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It is officially permitted by the United States Pharmacopoeia to use the Scopolia Carniolica roots that need not enclose lower than 0.5 per cent alkaloid content for producing an extract as well as a fluid extract. In addition, the United States Pharmacopoeia has acknowledged or standardizes scopolamine hydrobromide.
It is essential to conserve scopolamine in air-tight containers or jar and place them in a dark place. In its pure form, the alkaloid is like a thick fluid. It is advisable to exercise enough caution while tasting the alkaloid and it is essential to taste the substance only after watered down solutions. It is interesting to note that the alkaloid loses about 12 per cent of its weight when dehydrated at 212°F. It may be mentioned here that scopolamine is identical to hyoscinae hydrobromicum. In addition, it may be noted that while euscopol is an optically dormant scopolaminum hydrobromicum, atroscine is an optically static isomer of scopolamine.
The major chemical found in Scopolia Carniolica is L-hyoscyamine that is present along with little quantities of L-scopolamine and atropine (a racemic blend of hyoscyamine) and atroscine (a racemic blend of scopolamine). The leaves of the herb encloses scopolamine, hyoscyamine, cuscohygrine and 3α-tigloyloxytropane that comprises around 0.5 per cent of the entire alkaloid content of the herb.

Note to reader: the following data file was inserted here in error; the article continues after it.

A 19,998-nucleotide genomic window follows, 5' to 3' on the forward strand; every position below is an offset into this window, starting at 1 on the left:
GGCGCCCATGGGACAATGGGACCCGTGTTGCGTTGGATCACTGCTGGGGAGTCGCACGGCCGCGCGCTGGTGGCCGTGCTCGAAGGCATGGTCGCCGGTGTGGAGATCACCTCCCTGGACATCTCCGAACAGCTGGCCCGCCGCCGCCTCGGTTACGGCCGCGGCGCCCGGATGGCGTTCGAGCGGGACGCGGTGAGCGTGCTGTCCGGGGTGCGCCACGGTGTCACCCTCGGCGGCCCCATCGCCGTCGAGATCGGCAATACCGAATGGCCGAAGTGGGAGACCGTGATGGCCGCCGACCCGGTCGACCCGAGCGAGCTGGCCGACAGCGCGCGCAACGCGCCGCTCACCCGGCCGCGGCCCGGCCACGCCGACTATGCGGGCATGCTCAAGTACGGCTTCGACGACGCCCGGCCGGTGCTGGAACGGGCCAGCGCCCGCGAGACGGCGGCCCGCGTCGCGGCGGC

As scopolia is a very potent medicine and may result in loss of memory when it is taken in excess, it needs to be used cautiously, especially when it is being ingested. Usually, a controlled dosage of the herb should be around 3 mg of the entire alkaloids. An average solitary dose of the herb is normally 0.25 mg, while the maximum single dose should never exceed 1 mg.
It is always advisable to use scopolia under the supervision of qualified and competent healthcare professionals as the herb is not only potent, but may result in serious after effects. Taking the medication prepared with scopolia in excess is extremely poisonous and, in such circumstances, patients may experience aftereffects such as tachycardia (unusually rapid heart beat), hyperthermia (bizarrely high body temperature) and hallucinations. However, no fatal aftereffects of using scopolia have been reported thus far.
Administration of the herb may occasionally result in disorientation and, at times, it may also cause vigorous hallucination as in the case of poisoning by atropine. Taking the drug in excess measure may or may not cause somnolence or induce sleepiness. Other side effects caused by the herbal drug include dilation of the pupils, an exceptionally fast pulse rate as well as dehydration of the mouth accompanied by an unusual hoarse nature of the voice primarily owing to the numbness of the larynx. Strychnine may be administered to patients who may be enduring serious breathing problems as an aftereffect of taking scopolia. It is advisable not to give any new drugs to help patients alleviate delirium owing to the aftereffect of taking scopolia. However, if the situation is acute, they may be administered small measures of bromides or paraldehyde.